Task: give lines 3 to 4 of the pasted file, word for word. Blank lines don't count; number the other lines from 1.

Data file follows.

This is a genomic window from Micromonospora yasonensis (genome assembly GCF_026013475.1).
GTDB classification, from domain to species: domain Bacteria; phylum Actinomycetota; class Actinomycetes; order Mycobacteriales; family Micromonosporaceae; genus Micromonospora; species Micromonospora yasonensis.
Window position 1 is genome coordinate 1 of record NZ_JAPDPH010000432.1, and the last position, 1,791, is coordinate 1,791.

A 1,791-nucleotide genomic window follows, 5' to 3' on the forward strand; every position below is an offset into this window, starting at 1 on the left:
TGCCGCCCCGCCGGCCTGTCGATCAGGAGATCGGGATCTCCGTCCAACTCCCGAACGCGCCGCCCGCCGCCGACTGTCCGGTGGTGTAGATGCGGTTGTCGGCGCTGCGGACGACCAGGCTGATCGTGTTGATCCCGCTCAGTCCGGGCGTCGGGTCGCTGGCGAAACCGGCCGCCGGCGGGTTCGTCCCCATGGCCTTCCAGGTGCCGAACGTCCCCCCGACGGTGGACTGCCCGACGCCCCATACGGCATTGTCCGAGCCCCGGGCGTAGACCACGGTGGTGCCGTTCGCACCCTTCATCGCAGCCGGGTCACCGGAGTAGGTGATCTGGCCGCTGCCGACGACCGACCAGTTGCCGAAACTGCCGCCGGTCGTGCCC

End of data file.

Window position 1 is genome coordinate 1 of record NZ_JAPDPH010000432.1, and the last position, 1,791, is coordinate 1,791.

A 1,791-nucleotide genomic window follows, 5' to 3' on the forward strand; every position below is an offset into this window, starting at 1 on the left: